Coia's "fortress" concept did not include the 90-foot bell-tower which for the first twenty years of its life complemented the church block. This was requested by Bishop Scanlan, presumably to help give an ecclesiastical character to the whole complex. It was demolished by the decision of his successor Bishop Thompson, when the spalling of the defective bricks used in its construction was endangering passers-by and no expert could be found to suggest a repair process carrying a lifetime guarantee. Whether the loss of an element which in fact rather modified Coia's original concept should have brought so much criticism from the same experts is open to question. But it raises two further important matters - the extent to which major technical defects should qualify our judgment of this great piece of architecture, and the need often expressed to have St Bride's distinguished by some form of Christian symbol.

"Due to the innovative and experimental nature of these structures, a few technical problems have been experienced by some, which has basically been caused by the problems of using untried materials..." David Walker's comment on the late Coia's churches (quoted in The Herald 12/01/2002) represents the received wisdom of the architectural lobby. Members of St Bride's parish, who over the years have had to find many hundreds of thousands of pounds to put right "technical problems", may ask whether it says enough. Brick is hardly an "untried material", but the primary principles of its use - that it should be of a quality to withstand local weather conditions and that direct water-flow down the brick face should be minimised by some form of eaves - seem to have been ignored in the building of St Bride's. Again, the provision of diffused top-lighting by enclosing a standard factory-type roof within the upper walls was a brilliant expedient, but the deep guttering such roofs require was not allowed for, and for a quarter of a century water ponded in heavy rain, seeped up under the roof elements, and poured down directly over the assembly.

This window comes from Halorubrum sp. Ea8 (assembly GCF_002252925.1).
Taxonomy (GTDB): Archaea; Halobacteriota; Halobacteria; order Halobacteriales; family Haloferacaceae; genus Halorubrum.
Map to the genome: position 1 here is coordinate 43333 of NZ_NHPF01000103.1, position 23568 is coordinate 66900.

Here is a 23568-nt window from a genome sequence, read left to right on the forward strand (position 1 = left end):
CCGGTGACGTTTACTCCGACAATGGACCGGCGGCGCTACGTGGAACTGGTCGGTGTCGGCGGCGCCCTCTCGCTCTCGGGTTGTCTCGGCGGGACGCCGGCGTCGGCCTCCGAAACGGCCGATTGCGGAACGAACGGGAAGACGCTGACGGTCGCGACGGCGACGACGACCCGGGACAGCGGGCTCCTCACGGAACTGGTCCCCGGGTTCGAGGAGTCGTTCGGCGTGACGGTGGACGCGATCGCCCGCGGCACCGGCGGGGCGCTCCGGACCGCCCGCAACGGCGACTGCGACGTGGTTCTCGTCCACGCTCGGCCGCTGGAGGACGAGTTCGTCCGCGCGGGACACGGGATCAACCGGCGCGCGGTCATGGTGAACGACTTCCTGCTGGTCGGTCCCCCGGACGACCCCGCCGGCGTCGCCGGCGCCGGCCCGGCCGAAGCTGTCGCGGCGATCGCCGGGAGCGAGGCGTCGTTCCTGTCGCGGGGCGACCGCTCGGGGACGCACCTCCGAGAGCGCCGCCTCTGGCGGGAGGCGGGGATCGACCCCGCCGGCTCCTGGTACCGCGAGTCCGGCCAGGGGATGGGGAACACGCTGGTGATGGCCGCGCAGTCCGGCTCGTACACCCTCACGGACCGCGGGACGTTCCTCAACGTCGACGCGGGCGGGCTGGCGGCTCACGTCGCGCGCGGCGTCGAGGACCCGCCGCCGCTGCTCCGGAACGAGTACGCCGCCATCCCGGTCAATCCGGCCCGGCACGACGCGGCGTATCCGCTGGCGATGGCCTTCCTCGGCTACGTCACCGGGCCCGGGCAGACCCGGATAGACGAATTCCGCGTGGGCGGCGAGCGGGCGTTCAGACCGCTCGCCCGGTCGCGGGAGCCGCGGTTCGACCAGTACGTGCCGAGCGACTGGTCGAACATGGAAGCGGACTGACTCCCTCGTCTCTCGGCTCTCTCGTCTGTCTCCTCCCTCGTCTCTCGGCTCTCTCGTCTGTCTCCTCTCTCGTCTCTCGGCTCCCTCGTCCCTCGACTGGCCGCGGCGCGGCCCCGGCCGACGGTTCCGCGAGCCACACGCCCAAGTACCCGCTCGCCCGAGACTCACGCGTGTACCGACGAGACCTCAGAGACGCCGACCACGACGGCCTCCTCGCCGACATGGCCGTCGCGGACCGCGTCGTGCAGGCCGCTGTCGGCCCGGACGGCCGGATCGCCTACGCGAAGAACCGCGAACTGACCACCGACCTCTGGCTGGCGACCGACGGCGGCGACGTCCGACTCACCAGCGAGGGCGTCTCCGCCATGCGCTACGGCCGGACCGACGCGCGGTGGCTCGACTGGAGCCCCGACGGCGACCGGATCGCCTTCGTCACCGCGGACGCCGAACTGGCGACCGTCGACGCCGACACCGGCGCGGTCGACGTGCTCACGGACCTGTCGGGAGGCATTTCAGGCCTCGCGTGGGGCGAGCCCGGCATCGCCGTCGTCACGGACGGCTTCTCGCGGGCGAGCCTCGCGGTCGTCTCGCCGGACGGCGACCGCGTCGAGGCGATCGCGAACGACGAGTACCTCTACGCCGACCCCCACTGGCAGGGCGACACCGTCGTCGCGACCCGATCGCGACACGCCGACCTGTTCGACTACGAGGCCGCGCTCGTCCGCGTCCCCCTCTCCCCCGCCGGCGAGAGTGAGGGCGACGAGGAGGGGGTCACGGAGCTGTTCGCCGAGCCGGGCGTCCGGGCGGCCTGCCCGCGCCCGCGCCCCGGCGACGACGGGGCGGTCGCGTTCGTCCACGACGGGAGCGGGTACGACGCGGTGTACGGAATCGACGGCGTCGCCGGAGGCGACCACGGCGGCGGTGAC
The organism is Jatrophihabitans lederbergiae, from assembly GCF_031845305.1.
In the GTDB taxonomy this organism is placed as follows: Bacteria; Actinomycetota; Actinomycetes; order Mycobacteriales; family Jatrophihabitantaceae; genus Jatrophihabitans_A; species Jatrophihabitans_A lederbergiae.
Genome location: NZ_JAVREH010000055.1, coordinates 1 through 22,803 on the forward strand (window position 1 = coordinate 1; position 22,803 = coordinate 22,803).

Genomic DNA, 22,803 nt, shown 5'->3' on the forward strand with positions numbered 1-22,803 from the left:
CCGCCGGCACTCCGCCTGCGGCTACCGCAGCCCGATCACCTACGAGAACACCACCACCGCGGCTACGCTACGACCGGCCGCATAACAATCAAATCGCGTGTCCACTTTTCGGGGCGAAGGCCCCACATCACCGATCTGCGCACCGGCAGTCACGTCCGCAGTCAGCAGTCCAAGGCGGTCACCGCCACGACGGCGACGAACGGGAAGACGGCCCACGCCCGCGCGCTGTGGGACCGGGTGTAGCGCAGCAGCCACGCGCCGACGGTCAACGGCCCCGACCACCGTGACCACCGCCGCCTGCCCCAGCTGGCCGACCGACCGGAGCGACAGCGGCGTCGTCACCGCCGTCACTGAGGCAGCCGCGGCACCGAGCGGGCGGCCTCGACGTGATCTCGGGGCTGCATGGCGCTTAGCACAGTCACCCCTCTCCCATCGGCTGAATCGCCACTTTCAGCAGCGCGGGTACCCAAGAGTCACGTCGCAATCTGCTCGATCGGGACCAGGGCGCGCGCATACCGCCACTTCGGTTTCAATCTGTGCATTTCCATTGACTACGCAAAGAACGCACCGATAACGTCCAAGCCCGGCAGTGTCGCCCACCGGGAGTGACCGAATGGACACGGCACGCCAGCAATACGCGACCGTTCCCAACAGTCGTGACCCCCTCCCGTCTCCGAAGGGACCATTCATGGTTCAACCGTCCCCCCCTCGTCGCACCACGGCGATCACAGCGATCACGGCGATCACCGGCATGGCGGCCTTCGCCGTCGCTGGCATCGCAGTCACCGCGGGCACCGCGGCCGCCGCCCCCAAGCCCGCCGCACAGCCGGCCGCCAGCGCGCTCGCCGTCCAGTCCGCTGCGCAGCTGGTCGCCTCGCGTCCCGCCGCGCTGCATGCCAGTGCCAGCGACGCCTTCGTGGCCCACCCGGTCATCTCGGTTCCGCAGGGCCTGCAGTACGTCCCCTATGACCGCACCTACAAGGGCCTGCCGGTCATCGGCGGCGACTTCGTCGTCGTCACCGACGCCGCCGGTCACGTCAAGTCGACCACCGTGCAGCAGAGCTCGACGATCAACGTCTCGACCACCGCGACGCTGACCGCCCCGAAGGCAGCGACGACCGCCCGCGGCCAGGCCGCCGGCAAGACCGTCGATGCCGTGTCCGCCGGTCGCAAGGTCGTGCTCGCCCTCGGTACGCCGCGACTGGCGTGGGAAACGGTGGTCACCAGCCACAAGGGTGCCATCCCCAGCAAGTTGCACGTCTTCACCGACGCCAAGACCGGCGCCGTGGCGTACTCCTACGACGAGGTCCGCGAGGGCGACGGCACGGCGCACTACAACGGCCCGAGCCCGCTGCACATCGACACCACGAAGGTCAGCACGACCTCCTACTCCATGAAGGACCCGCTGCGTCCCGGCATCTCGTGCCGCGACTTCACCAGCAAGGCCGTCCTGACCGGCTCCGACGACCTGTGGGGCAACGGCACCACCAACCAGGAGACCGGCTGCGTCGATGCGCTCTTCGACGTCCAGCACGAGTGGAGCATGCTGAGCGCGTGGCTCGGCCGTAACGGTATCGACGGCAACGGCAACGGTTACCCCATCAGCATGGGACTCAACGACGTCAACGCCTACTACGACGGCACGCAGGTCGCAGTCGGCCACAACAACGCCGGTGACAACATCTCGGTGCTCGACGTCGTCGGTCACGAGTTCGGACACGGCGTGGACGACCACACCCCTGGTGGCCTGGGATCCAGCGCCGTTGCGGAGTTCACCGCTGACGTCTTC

There are other examples of failure to foresee technical difficulties, but one is particularly telling. Heat is as important as light in a church built on a Scottish hillside, yet no adequate answer to the problem of keeping worshippers warm was worked out. The attempts to fight the chill currents of air by ceiling-level heating and later by giant warm-air blowers were expensive failures, underfloor heating proved quite ineffective, and only the present wall-mounted industrial radiant heaters have provided adequate comfort. It may be remarked that aesthetic objections to these heaters is misplaced; the habit of hiding heating elements is a mere modern convention, and a church which stands in the "brutalist" tradition of stark honesty of materials and design can surely bear the presence of these plain, strongly functional units.

The church is not altogether without elements of adornment - the lively internal patterning of the great east wall is a case in point - and the lack of any significant external Christian symbol, now that the bell-tower is no more, must surely be seen as a defect. It can hardly be a fortress of the faith standing out before the secular world if that world is not in some way told what it is. But it is undeniably difficult to envisage a symbol truly sympathetic to the building's character. A recent suggestion of Professor Andrew MacMillan's, proposing three distinctive crosses jutting above roof level, is apparently unworkable from an engineering point of view. But the desire for such symbolism is legitimate and the search for a solution ought to continue.

Many other aspects of this powerful building - the abandonment of the planned vehicular entry to the piazza, for instance, and the functions of the two gallery areas - invite discussion and have received it in professional studies. To one of these, Suzanne Ruddy's Dissertation for the Mackintosh School of Architecture, I am much indebted for information used here, though my judgements are not always the same as hers, I realise my account of St Bride's is a very personal one, but I offer it as an anniversary tribute to a church which, when all the negative things have been said, is one in which the Catholics of the parish and indeed of Scotland have a right to be proud.